Diana Thorneycroft is a Canadian artist based in Winnipeg, Manitoba, whose work has exhibited nationally and internationally. Thorneycroft works primarily in photography, drawing, and sculpture/installation. Her work blurs the lines between gendered bodies by employing phalluses.

Nell Tenhaaf is a Canadian artist, teacher, writer and feminist.

Gu Xiong (artist)

Gu Xiong is a Canadian contemporary artist.

Nancy Tousley is a senior art critic, journalist, art writer and independent curator whose practice has included writing for a major daily newspaper, art magazines, and exhibition catalogues.

References

  1. Elwes, Catherine (26 April 2006). Video Art, A Guided Tour: A Guided Tour. I.B.Tauris. pp. 190–. ISBN   978-0-85773-595-9.
  2. Lovejoy, Margot. Postmodern Currents: Art and Artists in the Age of Electronic Media, 2nd edition, Prentice Hill (New Jersey), 1997, pp. 118, 216-217
  3. Shanken, Edward. Art and Electronic Media (Themes and Movements), Phaidon Press (London, UK), February 2009, p. 29
  4. "Governor General's Awards in Visual and Media Arts announced". Alberta Parks and Recreation Association website. March 10, 2010
  5. Monk, Philip. "Tom Sherman Presenting Text: Animals, Weather, Car Crashes and Communication", in Parachute (Montreal, Quebec), March 1983, pp. 26-32.
  6. Monk, Philip. "Tele-Transgression" in Is Toronto Burning?: Three Years in the Making (and Unmaking) of the Toronto Art Scene, Black Dog Publishing (London, UK), 2016, pp. 181, 222, 223, 224, 245, 246, 254, 255: Tom Sherman's works reproduced, pp. 214, 222, 224, 225, 226, 227.
  7. White, Kenneth. "Absolute Feedback: Notes on the Discursive Spaces of Video Art circa 1976," San Francisco Arts Quarterly (San Francisco, California), Vol. 13, May–July 2013.
  8. Blouin, Rene. "See the Text Comes to Read You," in Centerfold (Toronto), December 1978, pp. 19-22.
  9. Gale, Peggy. "There's Something Perverse about this Relationship", in Videotexts, Wilfrid Laurier University Press (Waterloo, Ontario), 1995, pp. 128-138.
  10. Bonin, Vincent. "Tom Sherman: Faraday Cage," in Documentary Protocols/Protocoles documentaires (1967-1975), (Montreal: Leonard and Bina Ellen Art Gallery), Spring 2010, pp. 36, 112, 124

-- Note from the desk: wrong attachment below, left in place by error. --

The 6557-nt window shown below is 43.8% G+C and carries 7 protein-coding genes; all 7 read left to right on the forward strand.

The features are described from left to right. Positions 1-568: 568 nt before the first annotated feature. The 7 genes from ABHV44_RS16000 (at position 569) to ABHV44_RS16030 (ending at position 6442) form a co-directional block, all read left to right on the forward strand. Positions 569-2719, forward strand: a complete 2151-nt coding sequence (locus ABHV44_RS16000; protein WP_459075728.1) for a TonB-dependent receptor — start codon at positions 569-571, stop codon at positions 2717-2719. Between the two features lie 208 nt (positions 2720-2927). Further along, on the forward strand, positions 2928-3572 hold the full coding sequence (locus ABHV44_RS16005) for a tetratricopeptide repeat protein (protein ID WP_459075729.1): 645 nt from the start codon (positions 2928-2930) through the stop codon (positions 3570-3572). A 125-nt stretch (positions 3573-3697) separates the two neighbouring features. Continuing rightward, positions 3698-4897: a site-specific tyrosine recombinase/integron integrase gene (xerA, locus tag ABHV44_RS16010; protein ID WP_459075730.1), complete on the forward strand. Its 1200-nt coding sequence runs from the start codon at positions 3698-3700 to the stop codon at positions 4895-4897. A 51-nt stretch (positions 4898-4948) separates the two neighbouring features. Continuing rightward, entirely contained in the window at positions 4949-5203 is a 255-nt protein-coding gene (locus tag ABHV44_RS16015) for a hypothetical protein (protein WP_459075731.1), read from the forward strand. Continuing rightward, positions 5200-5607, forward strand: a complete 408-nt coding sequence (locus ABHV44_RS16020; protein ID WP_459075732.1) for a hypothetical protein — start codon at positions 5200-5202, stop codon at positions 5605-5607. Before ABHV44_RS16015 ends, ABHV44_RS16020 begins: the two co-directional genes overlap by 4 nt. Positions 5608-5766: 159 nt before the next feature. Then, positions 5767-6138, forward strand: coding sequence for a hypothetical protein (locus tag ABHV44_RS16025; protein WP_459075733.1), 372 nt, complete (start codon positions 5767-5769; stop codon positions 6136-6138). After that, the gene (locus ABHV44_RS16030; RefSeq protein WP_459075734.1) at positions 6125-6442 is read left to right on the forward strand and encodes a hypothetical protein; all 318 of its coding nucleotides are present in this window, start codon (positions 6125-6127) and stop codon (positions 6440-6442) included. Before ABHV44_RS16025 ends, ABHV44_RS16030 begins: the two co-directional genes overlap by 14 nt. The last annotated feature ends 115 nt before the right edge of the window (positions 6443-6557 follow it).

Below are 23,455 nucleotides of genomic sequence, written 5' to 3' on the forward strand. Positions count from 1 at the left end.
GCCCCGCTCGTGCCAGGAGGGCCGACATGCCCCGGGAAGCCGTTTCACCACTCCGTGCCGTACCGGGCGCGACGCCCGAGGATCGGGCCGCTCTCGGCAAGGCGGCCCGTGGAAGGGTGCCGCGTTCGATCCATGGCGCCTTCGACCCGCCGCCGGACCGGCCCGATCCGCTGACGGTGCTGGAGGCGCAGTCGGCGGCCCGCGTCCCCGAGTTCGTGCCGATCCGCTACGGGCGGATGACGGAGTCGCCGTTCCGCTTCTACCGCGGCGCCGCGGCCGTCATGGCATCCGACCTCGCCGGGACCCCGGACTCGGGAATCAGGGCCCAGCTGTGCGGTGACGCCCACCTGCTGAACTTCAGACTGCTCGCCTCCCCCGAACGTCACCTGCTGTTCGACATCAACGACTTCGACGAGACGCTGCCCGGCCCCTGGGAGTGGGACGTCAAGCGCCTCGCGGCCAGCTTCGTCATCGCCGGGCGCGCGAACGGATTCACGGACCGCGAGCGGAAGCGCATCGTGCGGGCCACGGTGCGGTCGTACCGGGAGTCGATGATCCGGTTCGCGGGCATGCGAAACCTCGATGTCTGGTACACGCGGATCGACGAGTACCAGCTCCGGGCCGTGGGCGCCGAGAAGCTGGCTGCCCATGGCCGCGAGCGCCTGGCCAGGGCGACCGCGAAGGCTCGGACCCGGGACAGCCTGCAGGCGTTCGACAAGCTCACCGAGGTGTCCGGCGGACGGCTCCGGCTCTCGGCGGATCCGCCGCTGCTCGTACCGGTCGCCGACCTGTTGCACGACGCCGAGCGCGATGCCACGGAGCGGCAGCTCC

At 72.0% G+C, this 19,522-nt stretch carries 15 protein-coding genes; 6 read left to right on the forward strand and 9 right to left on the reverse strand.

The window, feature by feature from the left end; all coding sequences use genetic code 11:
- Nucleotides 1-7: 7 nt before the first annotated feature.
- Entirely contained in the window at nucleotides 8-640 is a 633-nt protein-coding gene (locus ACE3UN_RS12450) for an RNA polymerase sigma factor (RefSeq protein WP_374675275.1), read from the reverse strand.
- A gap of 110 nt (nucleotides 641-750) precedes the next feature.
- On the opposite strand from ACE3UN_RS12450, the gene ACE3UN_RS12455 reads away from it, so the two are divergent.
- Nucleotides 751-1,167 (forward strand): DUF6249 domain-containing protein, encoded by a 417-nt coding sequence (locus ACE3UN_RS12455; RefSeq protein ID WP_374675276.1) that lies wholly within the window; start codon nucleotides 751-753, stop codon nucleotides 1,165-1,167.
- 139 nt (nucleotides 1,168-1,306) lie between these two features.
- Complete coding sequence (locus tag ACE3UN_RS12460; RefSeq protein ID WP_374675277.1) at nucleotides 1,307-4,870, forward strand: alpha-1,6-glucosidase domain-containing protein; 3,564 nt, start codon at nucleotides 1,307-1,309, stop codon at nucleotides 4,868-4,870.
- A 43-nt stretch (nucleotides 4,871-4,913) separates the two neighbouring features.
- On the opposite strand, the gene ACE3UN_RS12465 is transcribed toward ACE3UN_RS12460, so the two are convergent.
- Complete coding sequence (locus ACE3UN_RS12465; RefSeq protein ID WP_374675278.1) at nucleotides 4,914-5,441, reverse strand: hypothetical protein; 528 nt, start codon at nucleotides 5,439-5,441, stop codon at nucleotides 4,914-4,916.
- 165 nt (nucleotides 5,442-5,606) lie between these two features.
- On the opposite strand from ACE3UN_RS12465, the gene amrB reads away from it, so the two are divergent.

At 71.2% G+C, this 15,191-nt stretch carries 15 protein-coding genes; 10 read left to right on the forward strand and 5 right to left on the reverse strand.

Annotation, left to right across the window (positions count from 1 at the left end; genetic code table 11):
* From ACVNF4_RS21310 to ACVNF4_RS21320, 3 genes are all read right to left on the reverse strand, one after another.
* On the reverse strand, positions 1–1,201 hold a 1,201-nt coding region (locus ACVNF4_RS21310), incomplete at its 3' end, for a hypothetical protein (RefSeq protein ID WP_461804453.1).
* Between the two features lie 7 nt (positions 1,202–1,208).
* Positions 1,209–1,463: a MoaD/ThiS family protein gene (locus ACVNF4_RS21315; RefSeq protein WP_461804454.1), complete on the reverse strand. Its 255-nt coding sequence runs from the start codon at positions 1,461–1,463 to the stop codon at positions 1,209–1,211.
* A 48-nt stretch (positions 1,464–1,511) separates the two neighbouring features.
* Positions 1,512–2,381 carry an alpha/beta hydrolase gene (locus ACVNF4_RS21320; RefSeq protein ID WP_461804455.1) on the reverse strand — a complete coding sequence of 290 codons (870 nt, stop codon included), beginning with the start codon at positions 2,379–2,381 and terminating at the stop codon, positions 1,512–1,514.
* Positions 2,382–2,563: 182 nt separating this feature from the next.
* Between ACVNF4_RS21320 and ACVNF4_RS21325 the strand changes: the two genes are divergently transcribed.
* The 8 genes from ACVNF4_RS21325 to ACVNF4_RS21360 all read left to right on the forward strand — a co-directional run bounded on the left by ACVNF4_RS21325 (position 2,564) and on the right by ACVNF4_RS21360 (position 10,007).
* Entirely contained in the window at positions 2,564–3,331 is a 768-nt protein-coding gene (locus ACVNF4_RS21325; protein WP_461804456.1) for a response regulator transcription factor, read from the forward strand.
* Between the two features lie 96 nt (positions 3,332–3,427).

11. Quaranta, Domenico (12 August 2014). Beyond New Media Art. Lulu.com. pp. 54–. ISBN   978-1-291-86157-0.
  12. Davidge, Michael. "Cultural Engineering and Public Relations," in Cultural Engineering, ed. Michael Davidge, SAW Video (Ottawa), Fall 2016, English and French, pp. 1-9. ( ISBN   978-0-9877178-2-5)
  13. Holmes, Willard, editor, Cultural Engineering, National Gallery of Canada (Ottawa), 1983 [ISBN 0-88884-498-0]
  14. Grundmann, Heidi, editor, Art Telecommunication, Western Front (Vancouver), in English, German and French, 1984, pp. 68-80 ISBN   0-920974-08-2
  15. Sherman, Tom. "Amare la Macchina e Naturale" ("Machine Love is Natural"), in Art, Technology and Informatics, La Biennale di Venezia 1986, (Venice, Italy), in Italian only, June 1986, pp. 43-45 ( ISBN   88-208-0337-2)
  16. "Dated Conceptualism: Toronto, London, Guelph" Wood, William, Traffic: Conceptual Art in Canada 1965-1980 (Vancouver Art Gallery et al), 2012, pp. 64-65 ISBN   978-1-895442-88-5
  17. Gingras, Nicole "Lines of Thought: A Tribute to Tom Sherman", International Festival of Films on Art, No. 23, Montreal (Quebec),10-20 Mars 2005, in French and English, pp. 146-150
  18. Campbell, James D. "Intelligent Artifacts: Technics and Praxis in Tom Sherman's Art", C Magazine (Toronto), #26, 1990.
  19. Gingras, Nicole, editor "Resonances," in Sound in Canadian Contemporary Art, Editions Artexte (Montreal), February 2004, in English and French, pp. 18-21, 22-25.
  20. Langill, Caroline Seck, "Me Calling Him—Him Calling Me—Tom Sherman's Recent Video Work" in C Magazine (Toronto), No. 112, Winter 2011, pp. 16-21
  21. "Tom Sherman". en.ggarts.ca. Governor General of Canada. Retrieved 21 August 2022.